Winning 22 of 40 seats, Andrew Furey’s Liberal Party claimed a slim majority government in Newfoundland and Labrador’s recent election.
On March 25, two and a half months after the election was first called, the results of the Newfoundland and Labrador election delivered a slim majority government for Andrew Furey’s Liberal Party.
A total of 21 seats is required to form a majority government in the province, and the Liberal Party won with 22 seats. The Progressive Conservative Party is the official opposition, holding 13 seats and the New Democrats hold two seats. Three independents were re-elected.
Both the Progressive Conservative Leader Ches Crosbie and NDP Leader Alison Coffin lost their seats in this election. However, the majority of incumbents were re-elected to their seats.
Prior to this election, the Liberal Party held 20 seats, while the Progressive Conservatives held 15.
Newfoundland and Labrador was the fourth province in Canada to hold an election during the global coronavirus pandemic. However, it was the first to experience a rise in COVID-19 outbreaks during the election, which saw public-health measures shift voting to be largely by mail-in ballot in the province’s most populous districts. In the end, fewer than 50 per cent of eligible voters cast a ballot.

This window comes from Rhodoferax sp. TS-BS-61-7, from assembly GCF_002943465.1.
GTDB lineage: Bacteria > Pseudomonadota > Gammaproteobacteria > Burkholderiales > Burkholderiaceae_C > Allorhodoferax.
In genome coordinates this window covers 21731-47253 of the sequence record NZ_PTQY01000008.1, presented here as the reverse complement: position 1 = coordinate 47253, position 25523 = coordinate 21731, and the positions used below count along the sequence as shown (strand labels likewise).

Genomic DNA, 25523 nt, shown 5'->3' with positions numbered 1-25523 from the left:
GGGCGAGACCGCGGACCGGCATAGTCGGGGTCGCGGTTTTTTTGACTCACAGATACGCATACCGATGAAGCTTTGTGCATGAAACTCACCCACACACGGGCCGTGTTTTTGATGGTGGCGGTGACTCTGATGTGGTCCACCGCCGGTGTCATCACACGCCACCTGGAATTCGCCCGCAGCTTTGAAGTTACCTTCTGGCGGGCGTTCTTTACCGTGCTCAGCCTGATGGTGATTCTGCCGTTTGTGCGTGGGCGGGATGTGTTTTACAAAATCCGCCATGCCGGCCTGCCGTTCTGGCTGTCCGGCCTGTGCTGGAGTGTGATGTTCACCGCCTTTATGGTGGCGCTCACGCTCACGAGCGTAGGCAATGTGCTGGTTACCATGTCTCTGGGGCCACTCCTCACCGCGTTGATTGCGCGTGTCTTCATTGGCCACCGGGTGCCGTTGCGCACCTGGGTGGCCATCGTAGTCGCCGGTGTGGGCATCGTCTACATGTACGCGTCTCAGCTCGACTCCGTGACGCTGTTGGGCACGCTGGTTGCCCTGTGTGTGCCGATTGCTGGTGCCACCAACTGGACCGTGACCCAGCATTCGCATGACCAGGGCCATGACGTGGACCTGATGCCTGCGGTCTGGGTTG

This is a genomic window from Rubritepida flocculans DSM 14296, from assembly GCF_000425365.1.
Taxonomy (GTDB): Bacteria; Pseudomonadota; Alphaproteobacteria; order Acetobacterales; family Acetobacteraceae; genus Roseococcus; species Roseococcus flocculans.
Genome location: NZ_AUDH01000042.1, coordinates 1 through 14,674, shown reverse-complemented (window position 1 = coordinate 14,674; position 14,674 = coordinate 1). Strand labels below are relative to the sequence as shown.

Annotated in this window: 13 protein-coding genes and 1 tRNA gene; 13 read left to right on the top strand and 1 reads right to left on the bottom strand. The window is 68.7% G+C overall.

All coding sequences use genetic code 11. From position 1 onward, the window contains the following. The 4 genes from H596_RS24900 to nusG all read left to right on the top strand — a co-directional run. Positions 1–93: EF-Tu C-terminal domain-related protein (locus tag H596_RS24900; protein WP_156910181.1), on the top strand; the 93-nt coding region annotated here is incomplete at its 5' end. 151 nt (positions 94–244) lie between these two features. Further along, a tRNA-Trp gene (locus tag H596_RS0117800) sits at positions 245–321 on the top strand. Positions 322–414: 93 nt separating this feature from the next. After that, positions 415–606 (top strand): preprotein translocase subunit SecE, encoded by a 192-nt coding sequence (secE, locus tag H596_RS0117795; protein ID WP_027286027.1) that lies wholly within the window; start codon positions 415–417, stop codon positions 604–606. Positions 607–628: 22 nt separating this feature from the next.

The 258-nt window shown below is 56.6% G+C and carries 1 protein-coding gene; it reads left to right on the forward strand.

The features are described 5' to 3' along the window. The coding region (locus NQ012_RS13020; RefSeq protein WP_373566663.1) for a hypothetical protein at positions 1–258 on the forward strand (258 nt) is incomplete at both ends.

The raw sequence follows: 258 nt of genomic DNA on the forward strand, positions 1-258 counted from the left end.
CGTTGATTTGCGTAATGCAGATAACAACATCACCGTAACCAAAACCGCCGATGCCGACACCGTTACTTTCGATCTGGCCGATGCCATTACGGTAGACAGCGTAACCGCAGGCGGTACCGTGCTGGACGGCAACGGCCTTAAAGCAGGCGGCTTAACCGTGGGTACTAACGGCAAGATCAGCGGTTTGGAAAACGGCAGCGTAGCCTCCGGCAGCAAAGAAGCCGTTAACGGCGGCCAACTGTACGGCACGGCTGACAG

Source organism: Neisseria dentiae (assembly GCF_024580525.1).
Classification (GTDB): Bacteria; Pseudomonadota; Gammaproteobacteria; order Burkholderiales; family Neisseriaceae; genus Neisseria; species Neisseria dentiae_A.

Thanks to the hard work and dedication of our members and volunteers, Federal Retirees ensured that the political parties understood the priorities of its members and seniors in the province and that our members had the tools they needed to make an informed decision at the ballot box – or on their mail-in ballots!
In addition to our Newfoundland and Labrador older adult care and well-being brief, Federal Retirees also held a special 1.5-hour election webinar townhall which included candidates from the Liberal Party, the New Democratic Party and the Progressive Conservative Party, and focused on issues important to Newfoundland and Labrador seniors.
The Association is hoping that with this majority, Premier Furey will commit to keeping older adults healthy and active while working with federal and provincial/territorial governments to establish national standards for home and long-term care, as part of a national seniors strategy.
Megan Williams and Léonard LeBlanc, directors for the Association’s Atlantic district, were heavily involved in the roll out of the election campaign.
“We congratulate Premier Furey on his re-election,” said Williams. “The provincial government has an important role to play in future-proofing our policies and systems for tomorrow’s seniors by adapting public policies and systems to the needs of today’s growing senior’s demographic.”
“The current pressures on our social systems, which have been magnified by COVID-19, make advocacy with and for older adults more important than ever,” adds LeBlanc. “Federal Retirees continues to advocate on behalf of our members and all Canadian seniors to ensure that their needs are carefully considered by Newfoundland and Labrador’s government.”